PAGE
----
A lil’ concat lesson

Oopps! Upgrade your browser pretty please.Oopps! Upgrade your browser pretty please.
 

To concatenate two strings in pre-Denali versions, you have ”always” been able to do so with the plus sign (‘+’).

 

For example add the string ‘Another string’ to the right of string ‘String’:

SELECT‘String’+‘Another string’

 –Result:

 (1 row(s) affected)

 StringAnother string

 

But – If you try to concatenate a varchar string with an integer with help of the ‘+’ sign (concatenation) you get an error message, example: I want this to be String10 as a result.

 SELECT‘String’+ 10

 –Result:

 .Net SqlClient Data Provider: Msg 245,Level 16,State 1, Line 1

Conversion failed when converting the varchar value ‘String’to data typeint.

 

But then again, if the first part happens to be able to be implicitly converted to an integer, you would actually succeed but you would not get the wanted result since the plus sign is also the plus operator:

 SELECT‘1’+ 10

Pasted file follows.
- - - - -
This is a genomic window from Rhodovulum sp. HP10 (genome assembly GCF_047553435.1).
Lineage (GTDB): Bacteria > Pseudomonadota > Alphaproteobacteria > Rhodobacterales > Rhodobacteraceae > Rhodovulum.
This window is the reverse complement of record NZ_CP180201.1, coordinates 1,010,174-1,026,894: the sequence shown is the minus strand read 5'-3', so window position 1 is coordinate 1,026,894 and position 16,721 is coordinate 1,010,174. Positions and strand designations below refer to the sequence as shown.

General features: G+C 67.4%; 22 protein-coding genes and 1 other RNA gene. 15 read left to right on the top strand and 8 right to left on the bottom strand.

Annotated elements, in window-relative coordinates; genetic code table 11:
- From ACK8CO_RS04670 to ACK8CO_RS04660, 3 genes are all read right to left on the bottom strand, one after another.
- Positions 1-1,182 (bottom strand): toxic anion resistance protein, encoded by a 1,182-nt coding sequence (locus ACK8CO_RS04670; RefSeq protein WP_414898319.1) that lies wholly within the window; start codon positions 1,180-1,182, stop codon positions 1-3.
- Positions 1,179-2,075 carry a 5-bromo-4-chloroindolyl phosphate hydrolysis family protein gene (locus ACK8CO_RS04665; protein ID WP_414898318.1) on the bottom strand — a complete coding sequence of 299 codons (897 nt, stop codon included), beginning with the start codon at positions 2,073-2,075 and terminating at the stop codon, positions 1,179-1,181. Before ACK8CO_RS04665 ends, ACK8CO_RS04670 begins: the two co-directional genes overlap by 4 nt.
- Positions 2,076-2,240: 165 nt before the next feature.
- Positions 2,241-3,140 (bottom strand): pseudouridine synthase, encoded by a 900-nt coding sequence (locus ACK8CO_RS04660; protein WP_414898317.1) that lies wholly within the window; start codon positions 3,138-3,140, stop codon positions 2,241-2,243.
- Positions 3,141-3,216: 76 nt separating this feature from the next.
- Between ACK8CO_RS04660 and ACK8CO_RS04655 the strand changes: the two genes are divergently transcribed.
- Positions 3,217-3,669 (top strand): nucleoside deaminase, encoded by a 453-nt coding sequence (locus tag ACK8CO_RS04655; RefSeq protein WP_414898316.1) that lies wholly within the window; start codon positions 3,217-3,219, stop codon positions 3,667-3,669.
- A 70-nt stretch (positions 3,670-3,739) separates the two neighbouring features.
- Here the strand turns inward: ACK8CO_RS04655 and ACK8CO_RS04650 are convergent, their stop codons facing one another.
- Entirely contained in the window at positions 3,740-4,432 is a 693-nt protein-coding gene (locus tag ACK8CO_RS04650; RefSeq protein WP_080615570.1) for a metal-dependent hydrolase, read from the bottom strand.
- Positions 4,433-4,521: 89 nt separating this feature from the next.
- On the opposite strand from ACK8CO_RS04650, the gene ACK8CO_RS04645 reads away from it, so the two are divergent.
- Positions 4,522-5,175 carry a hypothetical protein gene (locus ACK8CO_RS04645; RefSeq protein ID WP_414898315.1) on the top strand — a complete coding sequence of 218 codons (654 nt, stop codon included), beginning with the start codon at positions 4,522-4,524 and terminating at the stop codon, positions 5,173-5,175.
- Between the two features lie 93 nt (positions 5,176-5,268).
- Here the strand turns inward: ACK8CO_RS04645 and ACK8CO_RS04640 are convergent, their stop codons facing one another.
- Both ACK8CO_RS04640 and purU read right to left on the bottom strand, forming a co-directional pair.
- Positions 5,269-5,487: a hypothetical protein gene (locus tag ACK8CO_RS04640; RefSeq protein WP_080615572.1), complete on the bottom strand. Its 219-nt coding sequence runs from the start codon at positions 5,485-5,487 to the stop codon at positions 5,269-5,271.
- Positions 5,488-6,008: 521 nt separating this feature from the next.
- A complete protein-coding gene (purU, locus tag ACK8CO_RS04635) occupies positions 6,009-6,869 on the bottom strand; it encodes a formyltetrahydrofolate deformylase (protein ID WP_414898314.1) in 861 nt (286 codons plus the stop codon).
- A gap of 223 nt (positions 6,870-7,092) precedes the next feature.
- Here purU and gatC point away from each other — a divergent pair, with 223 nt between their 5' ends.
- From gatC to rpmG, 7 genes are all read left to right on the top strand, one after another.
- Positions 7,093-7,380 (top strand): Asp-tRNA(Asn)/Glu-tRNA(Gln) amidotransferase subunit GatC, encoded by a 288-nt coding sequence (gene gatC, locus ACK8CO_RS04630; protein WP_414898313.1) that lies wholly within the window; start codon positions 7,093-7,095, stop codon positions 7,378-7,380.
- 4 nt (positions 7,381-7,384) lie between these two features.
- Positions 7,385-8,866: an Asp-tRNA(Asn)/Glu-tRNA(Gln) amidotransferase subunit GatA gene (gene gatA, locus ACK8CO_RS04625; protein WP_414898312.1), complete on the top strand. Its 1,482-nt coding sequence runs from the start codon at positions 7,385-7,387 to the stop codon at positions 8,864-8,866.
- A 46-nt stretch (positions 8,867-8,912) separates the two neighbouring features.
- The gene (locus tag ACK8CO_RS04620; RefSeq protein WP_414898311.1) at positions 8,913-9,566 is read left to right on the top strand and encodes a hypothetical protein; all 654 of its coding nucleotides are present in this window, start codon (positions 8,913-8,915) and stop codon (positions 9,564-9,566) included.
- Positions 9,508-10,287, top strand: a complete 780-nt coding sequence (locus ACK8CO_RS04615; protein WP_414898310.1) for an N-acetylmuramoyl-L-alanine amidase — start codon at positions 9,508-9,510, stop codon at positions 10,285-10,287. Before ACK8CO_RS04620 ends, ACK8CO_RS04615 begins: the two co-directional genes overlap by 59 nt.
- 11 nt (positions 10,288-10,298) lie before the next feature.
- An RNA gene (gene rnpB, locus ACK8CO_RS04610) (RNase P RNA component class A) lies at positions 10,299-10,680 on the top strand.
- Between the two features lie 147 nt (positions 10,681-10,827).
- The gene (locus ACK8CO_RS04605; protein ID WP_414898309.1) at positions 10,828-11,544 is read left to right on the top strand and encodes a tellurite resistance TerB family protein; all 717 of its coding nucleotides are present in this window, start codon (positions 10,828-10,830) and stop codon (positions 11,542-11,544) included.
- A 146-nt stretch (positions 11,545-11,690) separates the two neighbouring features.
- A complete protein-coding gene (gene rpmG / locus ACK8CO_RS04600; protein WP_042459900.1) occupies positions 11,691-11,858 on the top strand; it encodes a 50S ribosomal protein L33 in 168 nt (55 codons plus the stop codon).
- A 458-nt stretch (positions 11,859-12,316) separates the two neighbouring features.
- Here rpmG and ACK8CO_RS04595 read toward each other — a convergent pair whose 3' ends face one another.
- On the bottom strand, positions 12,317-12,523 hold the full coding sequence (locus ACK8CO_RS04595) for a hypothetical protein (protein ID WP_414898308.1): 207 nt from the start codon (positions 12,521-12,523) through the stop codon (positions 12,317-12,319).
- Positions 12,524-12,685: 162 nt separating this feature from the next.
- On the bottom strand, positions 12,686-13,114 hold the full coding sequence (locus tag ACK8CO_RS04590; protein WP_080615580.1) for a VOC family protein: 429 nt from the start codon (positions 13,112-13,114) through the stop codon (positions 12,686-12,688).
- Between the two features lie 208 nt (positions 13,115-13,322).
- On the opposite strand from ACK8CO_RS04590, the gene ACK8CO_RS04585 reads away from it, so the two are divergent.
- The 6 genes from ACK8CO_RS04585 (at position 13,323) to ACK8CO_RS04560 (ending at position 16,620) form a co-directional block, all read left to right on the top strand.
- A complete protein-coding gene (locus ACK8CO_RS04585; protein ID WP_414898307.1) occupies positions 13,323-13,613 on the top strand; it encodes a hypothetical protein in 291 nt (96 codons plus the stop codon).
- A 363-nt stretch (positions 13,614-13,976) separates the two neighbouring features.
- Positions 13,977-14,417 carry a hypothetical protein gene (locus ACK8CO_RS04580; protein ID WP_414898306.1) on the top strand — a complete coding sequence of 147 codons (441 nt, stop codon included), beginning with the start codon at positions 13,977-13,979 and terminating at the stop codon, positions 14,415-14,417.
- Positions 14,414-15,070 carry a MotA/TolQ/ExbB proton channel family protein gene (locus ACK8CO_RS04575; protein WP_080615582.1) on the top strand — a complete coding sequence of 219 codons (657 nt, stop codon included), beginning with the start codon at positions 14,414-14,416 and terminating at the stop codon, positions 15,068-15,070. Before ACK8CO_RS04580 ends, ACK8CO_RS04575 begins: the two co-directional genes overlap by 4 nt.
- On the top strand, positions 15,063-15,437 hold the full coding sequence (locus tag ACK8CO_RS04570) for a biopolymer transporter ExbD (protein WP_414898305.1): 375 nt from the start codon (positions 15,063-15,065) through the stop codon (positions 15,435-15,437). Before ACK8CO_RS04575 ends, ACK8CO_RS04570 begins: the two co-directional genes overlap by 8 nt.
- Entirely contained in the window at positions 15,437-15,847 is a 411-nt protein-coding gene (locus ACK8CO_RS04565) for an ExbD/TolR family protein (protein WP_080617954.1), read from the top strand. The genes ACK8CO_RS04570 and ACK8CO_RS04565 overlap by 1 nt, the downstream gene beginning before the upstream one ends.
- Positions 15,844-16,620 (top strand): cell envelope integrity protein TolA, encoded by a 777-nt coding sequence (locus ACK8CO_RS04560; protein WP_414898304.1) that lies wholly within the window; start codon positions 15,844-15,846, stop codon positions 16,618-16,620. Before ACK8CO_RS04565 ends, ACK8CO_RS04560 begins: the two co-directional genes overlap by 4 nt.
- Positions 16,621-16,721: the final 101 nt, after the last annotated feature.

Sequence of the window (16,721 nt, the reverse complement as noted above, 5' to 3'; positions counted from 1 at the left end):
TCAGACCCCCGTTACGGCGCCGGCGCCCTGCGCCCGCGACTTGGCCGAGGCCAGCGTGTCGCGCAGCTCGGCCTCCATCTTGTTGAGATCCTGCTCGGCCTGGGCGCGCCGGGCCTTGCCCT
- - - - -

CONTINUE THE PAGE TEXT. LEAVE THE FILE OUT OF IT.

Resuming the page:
–Result:

 (1 row(s) affected)

 11

  

This can be overcome for example by casting the integer to the varchar string datatype:

 SELECT‘String’+CAST(10 asvarchar)

 –Result:

 (1 row(s) affected)

 String10

  

And the other version now also correctly concatenated to the string 110:

 SELECT‘1’+CAST(10 asvarchar)

 –Result:

 (1 row(s) affected)

 110

 

Now to the news part – In upcoming Denali version of SQL Server, the string and integer values could, instead of using the plus sign method, be concatenated with the new keyword Concat:

 SelectConcat(‘String’,10)As [Concat]

 –Result:

 (1 row(s) affected)

 String10

 

 The other exampel:

SelectConcat(1,10)As [Concat]

 –Result:

 (1 row(s) affected)

 110

 

Here is the syntax for the CONCAT command:

CONCAT ( string_value1, string_value2 [, string_valueN ] )


The max amount of values to be concatenated is 254 (you should be able to do most of your work within that limit, I guess). If one or more arguments are of NULL value that part is represented by an empty string. In case all of the arguments is NULL you still get a string back, a varchar(1) empty string.

If you use the old plus sign concatenation, the result would be a NULL if one of the parts are of NULL value.

All non string datatypes are implicitly converted to a string datatype before being concatenated.

If you need any help regarding current, previous or upcoming versions of SQL Server, please contact one of our SQL Server consultants.

/Jonas Bergström